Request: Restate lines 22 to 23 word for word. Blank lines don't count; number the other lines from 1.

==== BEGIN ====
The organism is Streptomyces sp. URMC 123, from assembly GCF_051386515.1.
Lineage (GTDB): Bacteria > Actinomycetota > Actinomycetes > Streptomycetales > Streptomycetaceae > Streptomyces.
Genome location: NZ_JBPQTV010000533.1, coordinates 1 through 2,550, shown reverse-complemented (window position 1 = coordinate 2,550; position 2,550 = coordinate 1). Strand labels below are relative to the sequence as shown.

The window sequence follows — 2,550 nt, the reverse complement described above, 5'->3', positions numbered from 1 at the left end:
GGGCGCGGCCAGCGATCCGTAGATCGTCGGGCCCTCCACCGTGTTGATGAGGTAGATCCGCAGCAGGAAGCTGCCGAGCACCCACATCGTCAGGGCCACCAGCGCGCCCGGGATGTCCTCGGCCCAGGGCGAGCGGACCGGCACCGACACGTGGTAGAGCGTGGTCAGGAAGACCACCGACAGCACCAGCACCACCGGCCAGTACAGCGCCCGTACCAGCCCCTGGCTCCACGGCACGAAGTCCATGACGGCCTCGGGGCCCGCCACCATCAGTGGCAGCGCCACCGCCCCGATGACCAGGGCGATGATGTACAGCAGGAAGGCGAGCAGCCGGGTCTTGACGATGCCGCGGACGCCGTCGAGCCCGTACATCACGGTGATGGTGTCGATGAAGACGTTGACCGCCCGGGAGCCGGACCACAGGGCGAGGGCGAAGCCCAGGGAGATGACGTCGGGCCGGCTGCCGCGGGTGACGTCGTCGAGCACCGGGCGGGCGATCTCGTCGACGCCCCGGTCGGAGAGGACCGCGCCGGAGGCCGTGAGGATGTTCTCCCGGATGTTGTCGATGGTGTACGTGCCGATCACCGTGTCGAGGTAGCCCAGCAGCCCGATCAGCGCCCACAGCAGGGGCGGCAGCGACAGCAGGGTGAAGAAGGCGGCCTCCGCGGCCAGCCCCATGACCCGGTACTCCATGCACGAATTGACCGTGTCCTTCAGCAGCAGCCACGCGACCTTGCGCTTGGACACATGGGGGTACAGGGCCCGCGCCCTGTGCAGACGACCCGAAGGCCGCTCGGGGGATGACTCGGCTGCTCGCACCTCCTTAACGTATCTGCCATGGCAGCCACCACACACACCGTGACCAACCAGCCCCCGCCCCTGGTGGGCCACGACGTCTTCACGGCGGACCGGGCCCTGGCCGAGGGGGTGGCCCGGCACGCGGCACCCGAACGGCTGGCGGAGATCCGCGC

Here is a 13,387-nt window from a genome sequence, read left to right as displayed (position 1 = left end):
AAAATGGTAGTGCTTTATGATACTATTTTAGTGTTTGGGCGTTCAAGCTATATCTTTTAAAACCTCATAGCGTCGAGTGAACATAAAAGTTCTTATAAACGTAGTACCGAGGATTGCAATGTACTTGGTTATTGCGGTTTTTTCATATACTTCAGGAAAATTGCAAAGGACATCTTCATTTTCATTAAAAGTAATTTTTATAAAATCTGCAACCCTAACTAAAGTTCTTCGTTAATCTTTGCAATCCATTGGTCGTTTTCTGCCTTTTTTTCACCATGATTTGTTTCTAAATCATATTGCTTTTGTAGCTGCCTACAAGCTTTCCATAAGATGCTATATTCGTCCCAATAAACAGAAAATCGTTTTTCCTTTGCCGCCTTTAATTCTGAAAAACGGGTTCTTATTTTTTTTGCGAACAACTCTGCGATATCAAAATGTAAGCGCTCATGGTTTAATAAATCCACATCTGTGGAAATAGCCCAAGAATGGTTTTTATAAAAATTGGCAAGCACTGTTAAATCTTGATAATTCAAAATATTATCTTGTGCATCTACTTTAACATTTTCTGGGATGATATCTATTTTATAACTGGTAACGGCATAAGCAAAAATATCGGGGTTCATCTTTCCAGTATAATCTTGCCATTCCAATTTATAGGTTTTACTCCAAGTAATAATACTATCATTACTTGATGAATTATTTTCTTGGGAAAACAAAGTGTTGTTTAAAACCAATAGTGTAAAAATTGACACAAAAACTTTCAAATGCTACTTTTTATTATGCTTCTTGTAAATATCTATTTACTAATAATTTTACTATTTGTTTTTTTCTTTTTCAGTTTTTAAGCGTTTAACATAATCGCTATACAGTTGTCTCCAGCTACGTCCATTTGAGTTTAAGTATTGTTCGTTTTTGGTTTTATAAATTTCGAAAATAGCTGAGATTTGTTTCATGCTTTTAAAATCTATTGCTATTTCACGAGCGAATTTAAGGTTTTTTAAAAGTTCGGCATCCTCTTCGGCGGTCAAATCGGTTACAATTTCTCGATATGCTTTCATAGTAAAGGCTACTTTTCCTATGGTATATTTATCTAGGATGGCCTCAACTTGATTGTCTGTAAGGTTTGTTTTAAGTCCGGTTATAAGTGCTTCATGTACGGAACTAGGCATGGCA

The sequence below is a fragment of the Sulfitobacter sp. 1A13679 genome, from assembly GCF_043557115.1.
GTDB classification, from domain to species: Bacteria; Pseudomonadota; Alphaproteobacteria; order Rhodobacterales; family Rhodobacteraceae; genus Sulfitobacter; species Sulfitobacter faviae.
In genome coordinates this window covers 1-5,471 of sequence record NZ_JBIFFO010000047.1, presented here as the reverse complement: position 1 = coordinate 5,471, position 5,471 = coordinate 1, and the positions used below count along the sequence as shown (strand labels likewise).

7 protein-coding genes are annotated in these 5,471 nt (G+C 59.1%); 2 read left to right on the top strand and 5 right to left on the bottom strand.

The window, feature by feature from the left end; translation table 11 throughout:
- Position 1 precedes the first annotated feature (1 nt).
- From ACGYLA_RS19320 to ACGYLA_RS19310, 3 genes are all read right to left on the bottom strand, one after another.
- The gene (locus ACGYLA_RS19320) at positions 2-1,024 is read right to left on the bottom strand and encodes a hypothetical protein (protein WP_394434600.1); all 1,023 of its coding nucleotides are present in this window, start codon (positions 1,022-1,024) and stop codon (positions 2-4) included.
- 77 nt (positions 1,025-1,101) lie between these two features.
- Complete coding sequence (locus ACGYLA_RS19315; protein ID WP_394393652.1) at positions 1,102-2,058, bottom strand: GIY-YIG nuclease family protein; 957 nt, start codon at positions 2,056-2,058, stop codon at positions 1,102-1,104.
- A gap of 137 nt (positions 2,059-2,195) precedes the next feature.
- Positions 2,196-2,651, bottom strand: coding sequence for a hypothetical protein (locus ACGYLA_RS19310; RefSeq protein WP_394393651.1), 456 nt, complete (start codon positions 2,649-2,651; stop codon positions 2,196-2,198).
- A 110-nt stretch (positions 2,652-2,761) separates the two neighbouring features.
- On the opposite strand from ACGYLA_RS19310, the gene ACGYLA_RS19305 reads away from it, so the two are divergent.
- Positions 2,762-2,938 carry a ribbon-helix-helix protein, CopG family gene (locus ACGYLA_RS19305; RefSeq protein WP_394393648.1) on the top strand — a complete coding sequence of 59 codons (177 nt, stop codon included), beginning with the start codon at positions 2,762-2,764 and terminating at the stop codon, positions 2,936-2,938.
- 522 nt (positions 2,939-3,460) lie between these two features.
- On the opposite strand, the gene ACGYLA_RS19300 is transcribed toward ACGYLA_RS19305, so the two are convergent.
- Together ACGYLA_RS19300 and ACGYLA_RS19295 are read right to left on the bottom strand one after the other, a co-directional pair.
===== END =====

- Positions 2,762-2,938 carry a ribbon-helix-helix protein, CopG family gene (locus ACGYLA_RS19305; RefSeq protein WP_394393648.1) on the top strand — a complete coding sequence of 59 codons (177 nt, stop codon included), beginning with the start codon at positions 2,762-2,764 and terminating at the stop codon, positions 2,936-2,938.
- 522 nt (positions 2,939-3,460) lie between these two features.